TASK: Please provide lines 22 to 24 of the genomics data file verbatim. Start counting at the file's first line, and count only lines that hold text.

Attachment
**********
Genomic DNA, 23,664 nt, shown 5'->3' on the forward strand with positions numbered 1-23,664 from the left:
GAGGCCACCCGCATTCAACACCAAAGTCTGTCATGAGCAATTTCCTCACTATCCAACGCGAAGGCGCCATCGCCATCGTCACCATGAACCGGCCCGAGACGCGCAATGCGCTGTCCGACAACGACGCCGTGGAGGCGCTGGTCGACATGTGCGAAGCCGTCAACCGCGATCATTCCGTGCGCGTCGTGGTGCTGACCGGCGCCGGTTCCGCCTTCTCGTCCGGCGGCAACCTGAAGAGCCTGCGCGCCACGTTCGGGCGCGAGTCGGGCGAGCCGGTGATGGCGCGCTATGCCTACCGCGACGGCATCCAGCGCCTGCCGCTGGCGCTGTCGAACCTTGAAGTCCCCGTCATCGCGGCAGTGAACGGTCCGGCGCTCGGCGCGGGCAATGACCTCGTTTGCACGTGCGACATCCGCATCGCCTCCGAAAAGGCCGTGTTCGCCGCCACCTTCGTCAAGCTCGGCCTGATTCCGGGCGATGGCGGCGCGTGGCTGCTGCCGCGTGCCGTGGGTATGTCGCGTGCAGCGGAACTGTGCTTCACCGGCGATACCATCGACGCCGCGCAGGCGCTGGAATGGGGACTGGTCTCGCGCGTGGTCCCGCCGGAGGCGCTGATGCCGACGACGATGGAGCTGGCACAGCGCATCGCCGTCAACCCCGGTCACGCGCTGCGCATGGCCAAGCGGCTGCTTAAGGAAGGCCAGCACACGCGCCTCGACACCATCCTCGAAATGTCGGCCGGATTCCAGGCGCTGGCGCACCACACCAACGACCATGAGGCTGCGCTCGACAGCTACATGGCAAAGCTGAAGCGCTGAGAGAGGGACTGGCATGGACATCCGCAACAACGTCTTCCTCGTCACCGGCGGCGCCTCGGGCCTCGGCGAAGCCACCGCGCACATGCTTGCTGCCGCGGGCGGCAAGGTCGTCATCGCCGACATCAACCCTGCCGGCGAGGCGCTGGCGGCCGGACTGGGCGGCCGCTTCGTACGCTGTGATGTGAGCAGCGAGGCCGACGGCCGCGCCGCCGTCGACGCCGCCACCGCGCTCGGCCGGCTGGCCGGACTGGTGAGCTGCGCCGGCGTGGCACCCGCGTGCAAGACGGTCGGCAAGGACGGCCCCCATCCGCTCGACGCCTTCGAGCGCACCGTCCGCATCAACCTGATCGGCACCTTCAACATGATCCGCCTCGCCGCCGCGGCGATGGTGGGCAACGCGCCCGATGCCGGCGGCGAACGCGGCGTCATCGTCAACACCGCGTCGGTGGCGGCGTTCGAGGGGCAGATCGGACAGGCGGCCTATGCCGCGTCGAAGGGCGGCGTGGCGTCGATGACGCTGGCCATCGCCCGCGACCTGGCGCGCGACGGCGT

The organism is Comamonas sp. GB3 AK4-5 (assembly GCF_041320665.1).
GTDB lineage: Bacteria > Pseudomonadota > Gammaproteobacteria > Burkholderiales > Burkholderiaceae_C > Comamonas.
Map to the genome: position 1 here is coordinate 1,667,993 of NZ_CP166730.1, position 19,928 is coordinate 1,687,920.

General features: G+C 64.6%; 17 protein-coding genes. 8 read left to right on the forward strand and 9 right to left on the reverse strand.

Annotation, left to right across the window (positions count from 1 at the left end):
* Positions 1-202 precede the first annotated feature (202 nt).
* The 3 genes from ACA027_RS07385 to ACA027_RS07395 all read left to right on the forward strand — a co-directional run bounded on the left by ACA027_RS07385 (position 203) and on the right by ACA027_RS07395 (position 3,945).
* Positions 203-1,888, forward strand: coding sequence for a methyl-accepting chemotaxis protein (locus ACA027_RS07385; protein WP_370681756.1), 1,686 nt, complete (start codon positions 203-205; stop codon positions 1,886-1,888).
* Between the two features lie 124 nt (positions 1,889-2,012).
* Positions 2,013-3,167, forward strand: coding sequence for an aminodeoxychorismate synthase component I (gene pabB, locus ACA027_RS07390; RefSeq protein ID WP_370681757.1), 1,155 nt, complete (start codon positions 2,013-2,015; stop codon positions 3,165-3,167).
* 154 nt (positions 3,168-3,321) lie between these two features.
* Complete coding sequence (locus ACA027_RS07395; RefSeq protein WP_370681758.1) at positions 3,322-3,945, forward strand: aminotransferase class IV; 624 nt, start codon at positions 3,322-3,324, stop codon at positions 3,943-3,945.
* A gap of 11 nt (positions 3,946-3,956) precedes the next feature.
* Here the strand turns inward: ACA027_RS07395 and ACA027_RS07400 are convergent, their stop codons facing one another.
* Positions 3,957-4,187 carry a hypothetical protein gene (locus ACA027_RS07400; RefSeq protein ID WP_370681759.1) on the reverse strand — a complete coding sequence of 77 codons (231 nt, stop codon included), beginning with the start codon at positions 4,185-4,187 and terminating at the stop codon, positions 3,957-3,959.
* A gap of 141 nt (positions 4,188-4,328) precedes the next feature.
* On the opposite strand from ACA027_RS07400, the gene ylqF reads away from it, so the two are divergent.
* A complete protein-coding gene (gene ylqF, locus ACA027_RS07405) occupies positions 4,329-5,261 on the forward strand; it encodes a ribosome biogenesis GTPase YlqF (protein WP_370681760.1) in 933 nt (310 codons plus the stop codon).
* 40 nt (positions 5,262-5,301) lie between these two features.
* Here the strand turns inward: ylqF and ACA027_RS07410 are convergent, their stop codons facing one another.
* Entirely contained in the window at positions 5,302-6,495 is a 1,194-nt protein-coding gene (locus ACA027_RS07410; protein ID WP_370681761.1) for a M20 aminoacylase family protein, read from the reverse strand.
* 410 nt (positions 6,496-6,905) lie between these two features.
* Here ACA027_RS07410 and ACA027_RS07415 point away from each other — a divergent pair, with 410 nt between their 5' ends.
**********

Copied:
* Here the strand turns inward: ylqF and ACA027_RS07410 are convergent, their stop codons facing one another.
* Entirely contained in the window at positions 5,302-6,495 is a 1,194-nt protein-coding gene (locus ACA027_RS07410; protein ID WP_370681761.1) for a M20 aminoacylase family protein, read from the reverse strand.
* 410 nt (positions 6,496-6,905) lie between these two features.